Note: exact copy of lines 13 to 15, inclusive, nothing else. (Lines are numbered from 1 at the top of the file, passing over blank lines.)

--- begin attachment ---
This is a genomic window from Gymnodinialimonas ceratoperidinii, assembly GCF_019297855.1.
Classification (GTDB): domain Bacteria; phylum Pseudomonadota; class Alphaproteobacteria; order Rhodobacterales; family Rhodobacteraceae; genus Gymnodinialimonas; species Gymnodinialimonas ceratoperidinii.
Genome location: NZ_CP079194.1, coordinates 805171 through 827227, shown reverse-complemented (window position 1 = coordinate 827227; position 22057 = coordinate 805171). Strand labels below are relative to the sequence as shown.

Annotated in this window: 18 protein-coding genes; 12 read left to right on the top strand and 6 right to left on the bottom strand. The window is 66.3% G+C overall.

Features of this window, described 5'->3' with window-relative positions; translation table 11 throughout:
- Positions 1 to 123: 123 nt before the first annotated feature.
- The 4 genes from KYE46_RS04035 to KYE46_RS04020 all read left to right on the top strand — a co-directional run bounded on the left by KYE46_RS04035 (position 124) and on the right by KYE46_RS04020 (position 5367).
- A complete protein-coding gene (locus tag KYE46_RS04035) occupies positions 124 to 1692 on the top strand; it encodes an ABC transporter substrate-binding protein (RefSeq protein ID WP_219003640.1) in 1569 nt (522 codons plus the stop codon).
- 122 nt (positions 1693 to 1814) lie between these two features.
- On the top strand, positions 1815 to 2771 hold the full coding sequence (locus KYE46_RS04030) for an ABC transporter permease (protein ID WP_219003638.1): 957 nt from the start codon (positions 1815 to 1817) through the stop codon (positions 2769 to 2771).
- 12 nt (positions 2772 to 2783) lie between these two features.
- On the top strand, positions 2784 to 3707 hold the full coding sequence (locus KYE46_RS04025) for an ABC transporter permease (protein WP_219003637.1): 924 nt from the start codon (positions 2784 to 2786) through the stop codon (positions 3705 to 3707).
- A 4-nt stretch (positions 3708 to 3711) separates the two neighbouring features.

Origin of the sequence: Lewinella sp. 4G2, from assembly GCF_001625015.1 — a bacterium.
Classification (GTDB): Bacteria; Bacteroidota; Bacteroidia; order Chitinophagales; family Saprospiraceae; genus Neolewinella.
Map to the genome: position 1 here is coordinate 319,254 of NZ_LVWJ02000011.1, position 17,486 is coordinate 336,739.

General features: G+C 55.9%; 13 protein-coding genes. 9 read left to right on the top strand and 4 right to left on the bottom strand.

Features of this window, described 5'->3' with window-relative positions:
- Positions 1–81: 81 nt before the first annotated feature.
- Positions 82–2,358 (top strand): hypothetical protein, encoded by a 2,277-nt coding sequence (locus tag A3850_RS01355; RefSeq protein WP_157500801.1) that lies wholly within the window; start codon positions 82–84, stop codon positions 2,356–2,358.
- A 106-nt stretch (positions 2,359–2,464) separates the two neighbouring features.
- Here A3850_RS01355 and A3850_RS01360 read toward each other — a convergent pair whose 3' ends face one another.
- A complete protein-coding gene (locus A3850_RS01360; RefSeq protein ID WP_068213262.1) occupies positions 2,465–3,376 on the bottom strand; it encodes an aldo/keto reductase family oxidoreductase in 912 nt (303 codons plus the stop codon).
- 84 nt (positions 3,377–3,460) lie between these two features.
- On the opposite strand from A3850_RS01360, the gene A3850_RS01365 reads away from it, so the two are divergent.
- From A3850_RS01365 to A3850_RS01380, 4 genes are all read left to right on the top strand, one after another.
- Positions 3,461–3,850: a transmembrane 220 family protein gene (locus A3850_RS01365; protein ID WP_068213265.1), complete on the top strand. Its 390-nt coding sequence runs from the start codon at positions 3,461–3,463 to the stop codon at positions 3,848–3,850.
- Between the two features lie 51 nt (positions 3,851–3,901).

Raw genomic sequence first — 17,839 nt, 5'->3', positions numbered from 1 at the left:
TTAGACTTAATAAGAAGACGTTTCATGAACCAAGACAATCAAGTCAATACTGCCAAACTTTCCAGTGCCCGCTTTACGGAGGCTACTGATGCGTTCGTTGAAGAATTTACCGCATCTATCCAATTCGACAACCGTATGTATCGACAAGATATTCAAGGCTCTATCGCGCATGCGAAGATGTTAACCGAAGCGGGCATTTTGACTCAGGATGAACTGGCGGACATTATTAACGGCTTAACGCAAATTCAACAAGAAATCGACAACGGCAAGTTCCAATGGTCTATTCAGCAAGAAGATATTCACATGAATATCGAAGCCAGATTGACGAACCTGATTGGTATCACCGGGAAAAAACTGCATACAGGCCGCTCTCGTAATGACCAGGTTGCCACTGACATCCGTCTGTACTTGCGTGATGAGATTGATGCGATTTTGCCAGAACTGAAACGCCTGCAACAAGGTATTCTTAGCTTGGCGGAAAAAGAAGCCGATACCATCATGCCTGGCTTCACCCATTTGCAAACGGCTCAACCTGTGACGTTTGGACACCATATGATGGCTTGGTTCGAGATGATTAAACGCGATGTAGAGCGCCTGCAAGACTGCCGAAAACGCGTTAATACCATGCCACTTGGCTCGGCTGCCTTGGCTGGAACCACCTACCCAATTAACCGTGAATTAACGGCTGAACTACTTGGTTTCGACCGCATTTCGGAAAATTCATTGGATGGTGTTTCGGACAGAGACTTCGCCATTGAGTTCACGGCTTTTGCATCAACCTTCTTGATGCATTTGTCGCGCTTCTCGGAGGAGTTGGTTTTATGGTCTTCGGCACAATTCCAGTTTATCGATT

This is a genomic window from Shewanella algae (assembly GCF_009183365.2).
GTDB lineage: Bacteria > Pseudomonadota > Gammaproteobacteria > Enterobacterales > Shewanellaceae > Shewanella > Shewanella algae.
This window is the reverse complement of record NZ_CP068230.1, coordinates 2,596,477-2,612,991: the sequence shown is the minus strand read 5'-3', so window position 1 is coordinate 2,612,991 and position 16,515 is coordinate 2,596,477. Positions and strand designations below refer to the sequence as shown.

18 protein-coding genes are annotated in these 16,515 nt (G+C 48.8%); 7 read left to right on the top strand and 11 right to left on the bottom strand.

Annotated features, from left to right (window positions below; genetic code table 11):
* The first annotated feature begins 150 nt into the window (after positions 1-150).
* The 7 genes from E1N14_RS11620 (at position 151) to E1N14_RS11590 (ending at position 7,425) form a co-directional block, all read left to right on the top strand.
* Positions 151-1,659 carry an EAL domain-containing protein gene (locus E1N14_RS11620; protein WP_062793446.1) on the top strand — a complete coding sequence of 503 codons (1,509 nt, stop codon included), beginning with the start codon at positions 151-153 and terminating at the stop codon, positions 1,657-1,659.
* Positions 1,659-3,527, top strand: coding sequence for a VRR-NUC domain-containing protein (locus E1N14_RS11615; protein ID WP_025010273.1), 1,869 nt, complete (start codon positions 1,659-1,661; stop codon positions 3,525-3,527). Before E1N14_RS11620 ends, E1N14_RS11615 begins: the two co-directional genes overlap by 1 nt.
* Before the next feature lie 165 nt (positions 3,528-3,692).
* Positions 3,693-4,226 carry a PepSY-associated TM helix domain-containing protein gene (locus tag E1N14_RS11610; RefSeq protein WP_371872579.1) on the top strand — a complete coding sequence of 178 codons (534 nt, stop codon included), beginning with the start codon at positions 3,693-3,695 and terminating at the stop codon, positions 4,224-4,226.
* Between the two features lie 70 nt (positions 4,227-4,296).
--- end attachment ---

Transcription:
- A 4-nt stretch (positions 3708 to 3711) separates the two neighbouring features.

Origin of the sequence: Lewinella sp. 4G2, from assembly GCF_001625015.1 — a bacterium.
Classification (GTDB): Bacteria; Bacteroidota; Bacteroidia; order Chitinophagales; family Saprospiraceae; genus Neolewinella.